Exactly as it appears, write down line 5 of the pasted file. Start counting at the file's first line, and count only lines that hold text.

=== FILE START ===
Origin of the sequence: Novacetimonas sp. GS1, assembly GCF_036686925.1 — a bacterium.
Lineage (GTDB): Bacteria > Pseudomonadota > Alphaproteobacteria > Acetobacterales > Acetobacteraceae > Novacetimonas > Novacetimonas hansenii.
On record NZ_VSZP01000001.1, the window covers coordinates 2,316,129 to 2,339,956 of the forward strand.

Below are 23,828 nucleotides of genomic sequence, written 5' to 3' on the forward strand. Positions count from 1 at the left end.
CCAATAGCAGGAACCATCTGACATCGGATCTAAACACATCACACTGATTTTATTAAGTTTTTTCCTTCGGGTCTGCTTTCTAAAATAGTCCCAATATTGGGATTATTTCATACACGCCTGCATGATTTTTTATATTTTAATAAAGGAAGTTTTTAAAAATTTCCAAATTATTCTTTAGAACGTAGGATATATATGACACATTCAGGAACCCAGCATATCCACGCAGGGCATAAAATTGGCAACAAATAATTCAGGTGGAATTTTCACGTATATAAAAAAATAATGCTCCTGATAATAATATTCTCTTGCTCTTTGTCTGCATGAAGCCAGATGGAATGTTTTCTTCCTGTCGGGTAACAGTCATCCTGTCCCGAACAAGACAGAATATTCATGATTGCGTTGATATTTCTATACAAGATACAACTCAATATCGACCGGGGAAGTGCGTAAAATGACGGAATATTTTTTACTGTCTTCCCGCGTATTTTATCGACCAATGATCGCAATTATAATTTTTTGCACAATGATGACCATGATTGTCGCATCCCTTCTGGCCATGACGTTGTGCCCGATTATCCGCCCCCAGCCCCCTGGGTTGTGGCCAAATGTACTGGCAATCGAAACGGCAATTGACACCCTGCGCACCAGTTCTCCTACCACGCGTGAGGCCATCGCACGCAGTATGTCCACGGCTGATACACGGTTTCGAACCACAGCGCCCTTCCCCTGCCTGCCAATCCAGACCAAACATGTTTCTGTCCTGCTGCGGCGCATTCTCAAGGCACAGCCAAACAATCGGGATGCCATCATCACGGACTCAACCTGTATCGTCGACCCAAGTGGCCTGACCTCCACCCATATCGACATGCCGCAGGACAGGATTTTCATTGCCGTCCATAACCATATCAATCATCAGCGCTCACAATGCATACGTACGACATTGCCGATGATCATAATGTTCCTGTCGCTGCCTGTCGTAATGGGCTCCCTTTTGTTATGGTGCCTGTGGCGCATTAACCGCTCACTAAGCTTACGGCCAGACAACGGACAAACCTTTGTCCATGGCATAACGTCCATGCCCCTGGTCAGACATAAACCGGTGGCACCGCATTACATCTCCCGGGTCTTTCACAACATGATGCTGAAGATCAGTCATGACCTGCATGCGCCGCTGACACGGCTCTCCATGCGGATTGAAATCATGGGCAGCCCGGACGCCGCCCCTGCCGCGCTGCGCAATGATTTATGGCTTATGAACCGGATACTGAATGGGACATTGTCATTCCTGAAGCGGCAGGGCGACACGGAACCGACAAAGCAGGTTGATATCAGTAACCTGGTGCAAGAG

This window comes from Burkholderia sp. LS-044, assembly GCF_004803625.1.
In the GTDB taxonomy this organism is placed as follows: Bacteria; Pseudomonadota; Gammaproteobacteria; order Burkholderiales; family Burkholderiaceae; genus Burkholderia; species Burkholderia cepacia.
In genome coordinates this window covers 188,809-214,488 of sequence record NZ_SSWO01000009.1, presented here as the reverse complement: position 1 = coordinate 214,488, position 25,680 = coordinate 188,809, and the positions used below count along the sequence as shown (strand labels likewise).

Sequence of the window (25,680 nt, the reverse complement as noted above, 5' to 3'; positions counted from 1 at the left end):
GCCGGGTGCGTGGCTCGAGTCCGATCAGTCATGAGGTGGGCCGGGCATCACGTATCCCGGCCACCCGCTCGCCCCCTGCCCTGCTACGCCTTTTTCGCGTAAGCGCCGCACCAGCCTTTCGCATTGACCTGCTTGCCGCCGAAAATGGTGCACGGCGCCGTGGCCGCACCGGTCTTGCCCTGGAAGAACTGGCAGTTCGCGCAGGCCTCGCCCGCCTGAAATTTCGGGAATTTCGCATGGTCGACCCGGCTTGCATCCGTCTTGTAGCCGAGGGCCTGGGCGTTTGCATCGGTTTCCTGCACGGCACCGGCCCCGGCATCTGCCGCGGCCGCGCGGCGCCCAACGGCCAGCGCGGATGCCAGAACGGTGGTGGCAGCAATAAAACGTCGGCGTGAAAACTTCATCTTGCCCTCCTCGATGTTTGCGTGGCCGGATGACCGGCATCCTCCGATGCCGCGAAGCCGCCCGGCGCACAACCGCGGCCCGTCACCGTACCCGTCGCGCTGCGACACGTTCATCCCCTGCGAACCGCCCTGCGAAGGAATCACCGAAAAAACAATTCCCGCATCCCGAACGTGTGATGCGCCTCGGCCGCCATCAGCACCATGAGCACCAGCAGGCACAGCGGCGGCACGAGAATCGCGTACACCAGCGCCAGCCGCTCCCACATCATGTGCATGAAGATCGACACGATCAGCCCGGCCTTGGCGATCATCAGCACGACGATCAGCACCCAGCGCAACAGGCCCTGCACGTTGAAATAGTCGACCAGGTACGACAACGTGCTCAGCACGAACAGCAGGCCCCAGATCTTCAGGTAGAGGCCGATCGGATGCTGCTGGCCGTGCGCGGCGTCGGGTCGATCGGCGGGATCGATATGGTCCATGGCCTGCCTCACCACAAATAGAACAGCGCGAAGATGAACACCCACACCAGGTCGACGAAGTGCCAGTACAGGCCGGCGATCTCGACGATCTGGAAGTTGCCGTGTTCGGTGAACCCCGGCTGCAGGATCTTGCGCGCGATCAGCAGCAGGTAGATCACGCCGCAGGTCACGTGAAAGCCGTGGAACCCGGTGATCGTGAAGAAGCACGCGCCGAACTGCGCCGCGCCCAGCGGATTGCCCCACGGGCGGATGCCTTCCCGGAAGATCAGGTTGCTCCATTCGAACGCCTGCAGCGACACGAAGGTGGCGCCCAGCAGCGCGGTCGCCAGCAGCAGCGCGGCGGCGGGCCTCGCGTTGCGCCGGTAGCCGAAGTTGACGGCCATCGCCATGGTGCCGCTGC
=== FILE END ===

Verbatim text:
CCAATAGCAGGAACCATCTGACATCGGATCTAAACACATCACACTGATTTTATTAAGTTTTTTCCTTCGGGTCTGCTTTCTAAAATAGTCCCAATATTGGGATTATTTCATACACGCCTGCATGATTTTTTATATTTTAATAAAGGAAGTTTTTAAAAATTTCCAAATTATTCTTTAGAACGTAGGATATATATGACACATTCAGGAACCCAGCATATCCACGCAGGGCATAAAATTGGCAACAAATAATTCAGGTGGAATTTTCACGTATATAAAAAAATAATGCTCCTGATAATAATATTCTCTTGCTCTTTGTCTGCATGAAGCCAGATGGAATGTTTTCTTCCTGTCGGGTAACAGTCATCCTGTCCCGAACAAGACAGAATATTCATGATTGCGTTGATATTTCTATACAAGATACAACTCAATATCGACCGGGGAAGTGCGTAAAATGACGGAATATTTTTTACTGTCTTCCCGCGTATTTTATCGACCAATGATCGCAATTATAATTTTTTGCACAATGATGACCATGATTGTCGCATCCCTTCTGGCCATGACGTTGTGCCCGATTATCCGCCCCCAGCCCCCTGGGTTGTGGCCAAATGTACTGGCAATCGAAACGGCAATTGACACCCTGCGCACCAGTTCTCCTACCACGCGTGAGGCCATCGCACGCAGTATGTCCACGGCTGATACACGGTTTCGAACCACAGCGCCCTTCCCCTGCCTGCCAATCCAGACCAAACATGTTTCTGTCCTGCTGCGGCGCATTCTCAAGGCACAGCCAAACAATCGGGATGCCATCATCACGGACTCAACCTGTATCGTCGACCCAAGTGGCCTGACCTCCACCCATATCGACATGCCGCAGGACAGGATTTTCATTGCCGTCCATAACCATATCAATCATCAGCGCTCACAATGCATACGTACGACATTGCCGATGATCATAATGTTCCTGTCGCTGCCTGTCGTAATGGGCTCCCTTTTGTTATGGTGCCTGTGGCGCATTAACCGCTCACTAAGCTTACGGCCAGACAACGGACAAACCTTTGTCCATGGCATAACGTCCATGCCCCTGGTCAGACATAAACCGGTGGCACCGCATTACATCTCCCGGGTCTTTCACAACATGATGCTGAAGATCAGTCATGACCTGCATGCGCCGCTGACACGGCTCTCCATGCGGATTGAAATCATGGGCAGCCCGGACGCCGCCCCTGCCGCGCTGCGCAATGATTTATGGCTTATGAACCGGATACTGAATGGGACATTGTCATTCCTGAAGCGGCAGGGCGACACGGAACCGACAAAGCAGGTTGATATCAGTAACCTGGTGCAAGAG